Selenis Leyva on How ‘OITNB’ Broke the TV Mold + Why the Fight Continues

Photo Source: Nathan Arizona

From early-career gigs on “Law & Order” to series regular work on Netflix’s “Orange Is the New Black” as Gloria (Season 6 returns July 27) and AMC’s “Dietland” as Soledad, the leader of an underground feminist vigilante sect, Selenis Leyva has always been a proponent of transparency on- and offscreen—little things like sharing her first-ever headshot on Instagram and big ones like speaking out about diversity in Hollywood. Here, she shares what she would tell the young woman in that #TBT and more.

I hear you’re a fan of Backstage.
Yes! Backstage was, for years, my manager [and] my agent. There is not an actor in the world who has not used Backstage at one point or another, whether it’s to read the great articles or for employment. You can’t be an actor and not know what Backstage is. It’s almost like you can’t be a New York actor and not have a “Law & Order” credit.

I saw your first headshot on Instagram. Tell us about it!
That was, like, my first headshot at the age of 18 years old, and I was fresh-faced, ready to attack and conquer the world. I look at that smile and I go, “Oh, poor baby. Oh, poor sweetheart.” But what kept me going all those years was that part of your youth where you believe you can conquer anything. I think when you’re young, you don’t believe in failure, and thank God for that, because that got me through years and years of rejection and the reality of it not being easy for me—not only as a woman but as a Latina, and not just as a Latina but as an Afro-Latina. For years, I had to hold onto the thought of, There is no failure, I’m going to go for this. That’s what that picture reminded me of.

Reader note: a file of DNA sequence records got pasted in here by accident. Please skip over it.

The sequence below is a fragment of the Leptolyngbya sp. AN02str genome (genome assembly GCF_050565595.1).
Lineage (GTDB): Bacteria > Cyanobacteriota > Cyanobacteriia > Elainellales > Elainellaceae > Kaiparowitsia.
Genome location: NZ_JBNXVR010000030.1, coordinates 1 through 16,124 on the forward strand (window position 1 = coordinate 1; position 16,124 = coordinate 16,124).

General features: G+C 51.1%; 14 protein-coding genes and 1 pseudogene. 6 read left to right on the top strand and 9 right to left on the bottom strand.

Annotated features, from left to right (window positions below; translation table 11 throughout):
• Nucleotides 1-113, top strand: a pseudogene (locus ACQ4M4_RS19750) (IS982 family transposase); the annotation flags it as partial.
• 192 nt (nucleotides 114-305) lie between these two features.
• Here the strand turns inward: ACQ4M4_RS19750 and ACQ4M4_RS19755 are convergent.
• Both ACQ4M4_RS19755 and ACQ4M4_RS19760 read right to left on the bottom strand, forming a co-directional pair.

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And you have a few “Law and Order” gigs! Are there any that stick out in your mind as being the most memorable?
I always joke [that] I started out as a prostitute and then moved my way up the ranks. So it was like a prostitute, a defendant, and then it went from a cop to a detective. Dick Wolf did wonders for us New York actors for so many years and continues to do so.

Now you’re behind bars on “Orange Is the New Black” is large. Is it difficult to dig into the different relationships Gloria has with the large ensemble?
I think that the writers do a really good job in honing in on characters. They do a really good job at changing your scene partners. At least for me, I’ve had a really wonderful time where I morphed out of just working with the Latin girls and started really going out of the box and out of the norm. She was in the kitchen, and then once that fell through, I still find that Gloria gets around. She’s like the busy bee in the sense. Last season, I did spend lot of time by myself. I felt like I was on the phone a lot. The biggest joke last season was “Another phone conversation!” I had a lot of those moments, but I also got to work with the COs—a lot of the actors who played other characters that I’ve never interacted with, so I loved that. Then Season 6 we’ll see her also exploring different stuff.

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What kind of stuff?
It is a whole new world, and for Gloria, you will see her pretty much start the season looking for blood. It’s all about vengeance for her, it’s all about revenge. So that was really interesting to tap into because she’s always so sane and always so the mother hen, always the voice of reason. And for a bit there, she kind of goes off, too.

What advice would you give that younger self? I would say to her, “Sweetheart, it’s going to take years for people to figure out what to do with you.” I, as a Latina woman, would walk into auditions and know even without opening my mouth that I wasn’t going to be considered for the role because I didn’t look like the women sitting in the waiting room.